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Press Release Archive (2014)

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Residents Reminded: Mosquitoes and Ticks – They’re Out in Mass!

Mosquitoes and ticks are more than pests

They can carry diseases which can you make very sick

The good news is that there are simple steps that you can take to protect yourself and your family from mosquito and tick bites, and the illnesses they can cause.

Mosquitoes
The Massachusetts Department of Public Health (DPH) has urged all Massachusetts residents to continue to take personal precautions to protect against mosquito-borne illnesses, including Eastern Equine Encephalitis (EEE) and West Nile virus (WNV). These include using insect repellent, covering exposed skin when outside, and avoiding outdoor activities between the hours of dusk and dawn, when mosquitoes are at their most active.

The risk from mosquito-borne illness is considered to continue until an area has had a hard frost which will result in the death of virtually all mosquitoes. A hard, or killing frost, is defined meteorologically as two consecutive hours of temperatures below 28 degrees Fahrenheit.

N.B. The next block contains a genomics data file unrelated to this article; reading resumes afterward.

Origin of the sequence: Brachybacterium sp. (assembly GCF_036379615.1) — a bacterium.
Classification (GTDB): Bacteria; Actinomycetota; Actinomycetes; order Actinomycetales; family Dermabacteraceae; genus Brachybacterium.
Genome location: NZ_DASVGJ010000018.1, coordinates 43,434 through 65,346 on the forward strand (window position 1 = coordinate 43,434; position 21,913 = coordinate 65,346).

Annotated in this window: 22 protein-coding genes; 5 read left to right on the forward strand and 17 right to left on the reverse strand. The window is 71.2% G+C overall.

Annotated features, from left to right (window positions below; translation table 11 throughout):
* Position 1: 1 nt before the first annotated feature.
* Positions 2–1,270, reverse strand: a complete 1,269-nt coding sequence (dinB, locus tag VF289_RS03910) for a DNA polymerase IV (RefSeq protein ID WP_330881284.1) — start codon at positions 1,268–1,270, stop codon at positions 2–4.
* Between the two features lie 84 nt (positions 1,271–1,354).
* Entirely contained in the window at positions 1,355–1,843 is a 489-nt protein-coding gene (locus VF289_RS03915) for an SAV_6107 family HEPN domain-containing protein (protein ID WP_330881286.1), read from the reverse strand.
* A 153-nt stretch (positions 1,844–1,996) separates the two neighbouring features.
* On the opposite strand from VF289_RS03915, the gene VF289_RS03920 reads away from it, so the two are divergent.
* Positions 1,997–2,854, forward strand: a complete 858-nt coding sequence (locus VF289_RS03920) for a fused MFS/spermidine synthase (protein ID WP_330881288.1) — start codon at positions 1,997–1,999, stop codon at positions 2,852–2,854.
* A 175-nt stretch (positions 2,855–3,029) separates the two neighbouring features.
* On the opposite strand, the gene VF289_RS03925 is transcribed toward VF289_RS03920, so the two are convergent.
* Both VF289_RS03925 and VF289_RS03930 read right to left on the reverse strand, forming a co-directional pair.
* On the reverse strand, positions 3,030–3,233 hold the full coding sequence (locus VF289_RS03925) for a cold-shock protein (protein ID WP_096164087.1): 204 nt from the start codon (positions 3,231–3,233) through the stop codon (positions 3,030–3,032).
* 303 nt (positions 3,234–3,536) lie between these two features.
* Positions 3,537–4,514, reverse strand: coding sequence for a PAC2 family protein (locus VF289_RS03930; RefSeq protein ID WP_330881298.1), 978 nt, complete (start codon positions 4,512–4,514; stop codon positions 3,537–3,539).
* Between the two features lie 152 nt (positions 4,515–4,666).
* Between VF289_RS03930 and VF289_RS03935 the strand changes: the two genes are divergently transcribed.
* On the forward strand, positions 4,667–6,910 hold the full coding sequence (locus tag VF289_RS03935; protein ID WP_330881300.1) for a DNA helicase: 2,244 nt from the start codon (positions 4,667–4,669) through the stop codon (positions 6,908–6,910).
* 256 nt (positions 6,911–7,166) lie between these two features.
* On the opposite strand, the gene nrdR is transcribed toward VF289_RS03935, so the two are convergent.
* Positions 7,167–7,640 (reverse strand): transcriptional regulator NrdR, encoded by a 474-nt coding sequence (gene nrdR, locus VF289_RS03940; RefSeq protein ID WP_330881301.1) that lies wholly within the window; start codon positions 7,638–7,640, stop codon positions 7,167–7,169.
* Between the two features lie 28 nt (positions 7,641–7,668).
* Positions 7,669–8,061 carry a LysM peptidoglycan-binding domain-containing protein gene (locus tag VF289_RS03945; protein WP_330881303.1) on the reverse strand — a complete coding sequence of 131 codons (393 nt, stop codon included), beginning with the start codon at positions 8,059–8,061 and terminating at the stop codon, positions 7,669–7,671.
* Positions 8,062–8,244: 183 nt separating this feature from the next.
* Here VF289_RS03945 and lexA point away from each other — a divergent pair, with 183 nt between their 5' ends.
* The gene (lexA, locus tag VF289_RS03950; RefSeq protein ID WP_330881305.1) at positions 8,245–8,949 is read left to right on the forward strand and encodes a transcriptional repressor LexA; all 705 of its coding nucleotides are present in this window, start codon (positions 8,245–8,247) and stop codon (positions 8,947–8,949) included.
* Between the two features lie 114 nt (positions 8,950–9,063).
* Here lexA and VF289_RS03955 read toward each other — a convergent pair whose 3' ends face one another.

Learn more about how you can protect yourself and your family from mosquito-borne illnesses.

Ticks
Ticks are tiny bugs most likely found in shady, damp, brushy, wooded, or grassy areas (especially in tall grass), including your own backyard. Ticks feed on the blood of mammals (including people, dogs, cats, deer, and mice), birds, and reptiles (snakes and turtles, for example). Ticks can bite you and spread diseases like Lyme disease.

One of the most important things you can do is check yourself for ticks once a day. Favorite places ticks like to go on your body include areas between the toes, back of the knees, groin, armpits, and neck, along the hairline, and behind the ears. Remember to check your children and pets, too. Remove any attached ticks as soon as possible.

Learn more about Tickborne Diseases

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